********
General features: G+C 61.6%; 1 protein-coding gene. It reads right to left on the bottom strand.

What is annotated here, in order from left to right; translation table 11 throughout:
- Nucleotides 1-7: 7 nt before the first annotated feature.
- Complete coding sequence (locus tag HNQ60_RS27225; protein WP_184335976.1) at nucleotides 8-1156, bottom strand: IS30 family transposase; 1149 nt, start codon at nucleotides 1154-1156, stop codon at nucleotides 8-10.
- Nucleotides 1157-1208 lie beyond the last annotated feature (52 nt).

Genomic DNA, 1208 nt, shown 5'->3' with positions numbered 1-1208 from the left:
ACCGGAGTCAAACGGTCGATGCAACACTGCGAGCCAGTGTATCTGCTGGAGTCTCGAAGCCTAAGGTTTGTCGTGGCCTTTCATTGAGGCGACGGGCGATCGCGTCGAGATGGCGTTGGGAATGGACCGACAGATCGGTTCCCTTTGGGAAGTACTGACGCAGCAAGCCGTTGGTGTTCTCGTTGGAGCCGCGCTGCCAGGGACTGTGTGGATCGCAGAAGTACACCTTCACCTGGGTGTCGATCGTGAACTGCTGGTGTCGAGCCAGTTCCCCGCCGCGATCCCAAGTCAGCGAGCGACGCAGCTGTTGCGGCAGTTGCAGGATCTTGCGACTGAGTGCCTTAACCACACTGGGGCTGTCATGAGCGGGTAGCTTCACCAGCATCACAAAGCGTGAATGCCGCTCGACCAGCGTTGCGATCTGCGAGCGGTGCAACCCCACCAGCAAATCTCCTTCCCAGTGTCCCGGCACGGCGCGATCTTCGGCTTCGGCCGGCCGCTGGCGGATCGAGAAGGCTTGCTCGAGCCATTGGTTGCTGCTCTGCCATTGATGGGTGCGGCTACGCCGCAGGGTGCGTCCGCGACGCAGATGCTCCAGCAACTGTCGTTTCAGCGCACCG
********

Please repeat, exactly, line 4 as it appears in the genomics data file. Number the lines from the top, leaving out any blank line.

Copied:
- Complete coding sequence (locus tag HNQ60_RS27225; protein WP_184335976.1) at nucleotides 8-1156, bottom strand: IS30 family transposase; 1149 nt, start codon at nucleotides 1154-1156, stop codon at nucleotides 8-10.